In 1989, Pacific Bell tested 6,400 applicants for the job of operator. Rocket scientists need not apply; the test requires only a seventh-grade reading level, and the work is probably within the grasp of a precocious 10-year-old. Guess how many test takers passed.
If you answered just 42%, go to the head of the class. Such stories abound, of course, and they make business a little hysterical. All over California, companies are adopting schools, donating equipment and lamenting the state of public education. Business is spending a fortune on this stuff.
Given the scale of the problem, most of this effort can't help much, and companies are beginning to see that. For business, fixing the public school system is a Sisyphean struggle. Says Joe Richey, Pac Bell's educational relations chief: "You wonder if it is salvageable."
Which raises some tough questions. As Ted Kolderie put it in the Harvard Business Review, "Why is business so nice to the schools?" Companies honed by the marketplace still miss some essential facts about schools: Customers must use the service, choice is limited, change is glacial and the product often is lousy.
If this sounds more like Bulgaria than public education in California, the two have something in common: the potential for salvation through the marketplace.
In a way, business is pursuing that. Here in Los Angeles, the efforts of Chief Executives Robert H. Smith of Security Pacific, Richard J. Stegemeier of Unocal, Lew R. Wasserman of MCA and (before he died) Armand Hammer of Occidental Petroleum, among others, illustrate how business might better pursue reform.
Through the Archdiocesan Education Foundation, these executives are helping to raise $100 million for Southern California Catholic schools, mostly for tuition. They've already raised more than half.
These folks aren't all Catholic, so why Catholic schools? Quite simply, Stegemeier says, because "the success of these schools is outstanding." Exalting the role of parents and teachers, bureaucracy-free Catholic schools deliver a huge education per dollar expended, especially for the disadvantaged.
Here's how lean they are. California public schools are spending $4,880 per pupil this year; the three-county Archdiocese of Los Angeles school system spends just $1,700. Similarly, the Los Angeles Unified School District, with nearly 800,000 day and evening students, has 3,500 headquarters employees. Catholic schools, with an eighth as many students, get by with 25.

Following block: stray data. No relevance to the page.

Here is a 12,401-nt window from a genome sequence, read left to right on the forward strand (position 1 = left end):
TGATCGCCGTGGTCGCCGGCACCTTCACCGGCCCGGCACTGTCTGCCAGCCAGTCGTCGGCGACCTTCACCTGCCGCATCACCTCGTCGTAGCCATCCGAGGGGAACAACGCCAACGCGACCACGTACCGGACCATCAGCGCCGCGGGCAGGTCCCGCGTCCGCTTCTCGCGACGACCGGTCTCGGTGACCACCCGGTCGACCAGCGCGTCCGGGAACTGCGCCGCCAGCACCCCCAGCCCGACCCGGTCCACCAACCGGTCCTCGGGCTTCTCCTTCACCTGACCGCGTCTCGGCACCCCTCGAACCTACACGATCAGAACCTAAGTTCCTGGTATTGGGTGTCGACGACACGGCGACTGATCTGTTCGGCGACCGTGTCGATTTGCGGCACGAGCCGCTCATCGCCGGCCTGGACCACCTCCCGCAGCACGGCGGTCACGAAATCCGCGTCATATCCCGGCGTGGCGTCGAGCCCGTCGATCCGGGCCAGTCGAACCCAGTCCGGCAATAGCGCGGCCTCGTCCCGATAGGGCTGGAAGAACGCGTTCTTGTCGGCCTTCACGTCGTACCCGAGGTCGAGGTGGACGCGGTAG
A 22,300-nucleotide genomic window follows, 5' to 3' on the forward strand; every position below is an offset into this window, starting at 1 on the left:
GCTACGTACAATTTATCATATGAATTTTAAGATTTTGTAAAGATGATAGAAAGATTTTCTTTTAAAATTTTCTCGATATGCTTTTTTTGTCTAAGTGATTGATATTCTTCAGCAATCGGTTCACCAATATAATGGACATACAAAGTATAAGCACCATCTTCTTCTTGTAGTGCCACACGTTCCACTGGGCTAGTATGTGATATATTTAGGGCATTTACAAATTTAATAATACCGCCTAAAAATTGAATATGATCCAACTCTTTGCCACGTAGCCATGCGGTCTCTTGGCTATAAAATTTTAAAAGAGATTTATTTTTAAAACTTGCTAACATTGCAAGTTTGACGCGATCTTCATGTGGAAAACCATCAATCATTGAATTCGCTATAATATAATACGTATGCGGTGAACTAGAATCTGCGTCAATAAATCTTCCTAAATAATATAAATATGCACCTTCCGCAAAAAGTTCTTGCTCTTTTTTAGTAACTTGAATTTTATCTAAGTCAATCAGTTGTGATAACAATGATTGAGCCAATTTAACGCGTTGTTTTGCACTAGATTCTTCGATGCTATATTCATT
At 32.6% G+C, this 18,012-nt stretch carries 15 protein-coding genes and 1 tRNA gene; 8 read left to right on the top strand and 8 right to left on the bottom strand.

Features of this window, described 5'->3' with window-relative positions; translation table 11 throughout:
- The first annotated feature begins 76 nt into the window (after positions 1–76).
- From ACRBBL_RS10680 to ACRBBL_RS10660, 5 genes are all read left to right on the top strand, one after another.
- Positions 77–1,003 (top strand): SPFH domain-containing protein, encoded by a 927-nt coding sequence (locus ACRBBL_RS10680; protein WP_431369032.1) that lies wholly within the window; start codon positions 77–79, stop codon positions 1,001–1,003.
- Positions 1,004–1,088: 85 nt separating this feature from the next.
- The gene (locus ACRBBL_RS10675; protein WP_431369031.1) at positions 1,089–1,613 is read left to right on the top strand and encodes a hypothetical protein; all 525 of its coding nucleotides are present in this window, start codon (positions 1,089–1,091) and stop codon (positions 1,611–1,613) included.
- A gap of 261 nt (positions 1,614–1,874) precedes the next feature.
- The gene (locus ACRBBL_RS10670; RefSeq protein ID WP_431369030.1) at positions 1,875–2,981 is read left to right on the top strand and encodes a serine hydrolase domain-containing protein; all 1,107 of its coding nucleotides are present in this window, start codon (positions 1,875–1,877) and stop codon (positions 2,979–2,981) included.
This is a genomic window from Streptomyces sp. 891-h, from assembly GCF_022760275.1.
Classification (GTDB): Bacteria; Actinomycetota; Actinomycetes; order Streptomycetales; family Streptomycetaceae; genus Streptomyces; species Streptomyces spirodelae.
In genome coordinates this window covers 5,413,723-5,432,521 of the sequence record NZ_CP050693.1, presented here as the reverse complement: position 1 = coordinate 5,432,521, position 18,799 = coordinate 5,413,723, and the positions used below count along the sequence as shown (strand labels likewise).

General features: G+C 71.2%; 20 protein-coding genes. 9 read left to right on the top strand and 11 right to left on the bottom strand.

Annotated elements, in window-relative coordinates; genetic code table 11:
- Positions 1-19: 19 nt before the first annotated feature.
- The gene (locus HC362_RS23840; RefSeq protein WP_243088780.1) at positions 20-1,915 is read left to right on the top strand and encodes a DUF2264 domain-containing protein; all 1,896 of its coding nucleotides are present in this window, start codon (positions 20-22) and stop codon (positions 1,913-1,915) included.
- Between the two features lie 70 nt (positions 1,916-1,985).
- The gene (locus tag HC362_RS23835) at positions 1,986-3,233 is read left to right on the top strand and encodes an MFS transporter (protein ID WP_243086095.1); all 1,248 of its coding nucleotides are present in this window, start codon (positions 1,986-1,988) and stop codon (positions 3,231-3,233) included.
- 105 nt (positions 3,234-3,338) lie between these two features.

The archdiocesan schools aren't equipped for special education, which is costly. And they operate at a huge pricing disadvantage, which, with assimilation and other factors, has cut enrollment.
Still, experts ranging from James Coleman, the renowned sociologist of education, to Terry M. Moe, a Stanford political scientist and advocate of school choice, agree that Catholic schools perform.
There must be an explanation for all this. Do they depend on the cheap labor of nuns? Nope; 85% of the local faculty is lay. Do they beat the kids into line? Corporal punishment is illegal in California. Do they take only white suburbanites? At Verbum Dei High School, near the bleak Nickerson Gardens housing project in South-Central Los Angeles, 99% of the all-male, heavily black student body graduates; better than 80% go to college.
The overall ethnic mix of archdiocesan pupils is rich: 35% white, 44% Latino, 12% Asian and 9% black. Indeed, 18% of their high school kids aren't even Catholic.
And that's today's lesson. Mentoring is fine, but parental choice is crucial in schooling, and raising money so that poor parents can choose Catholic schools is one powerful way to improve education. Nowhere is the need for wider parental choice greater than in California, a bellwether whose future rests with minorities, immigrants and a sophisticated international economy. Schools will be vital to that future in ways they haven't been before.
The truth is, our schools aren't any worse than ever. Teachers today are at least as good as they used to be, and aside from our disastrous inner cities, the poor are better educated. Stanford's David Tyack, a historian of education, notes that Americans periodically get worked up about the death of literacy but forget the awful history of urban and rural public schools--particularly for immigrants and blacks. Just 45 years ago, half of U.S. high school kids dropped out.
Now school really matters. Compared to other countries, our kids are ignorant of math, science, geography and almost everything else, even as our economy increasingly values skills. Knowledge, more than ever, is power. Strong backs come cheap.
Although the schools have held steady, Americans changed. Johnny, who can't read, is likelier to live in a one-parent household with the TV on for seven hours a day. Parents spend less time with their children, and children spend little time in school. Counting absences, the Japanese attend 217 days annually versus 160 for us.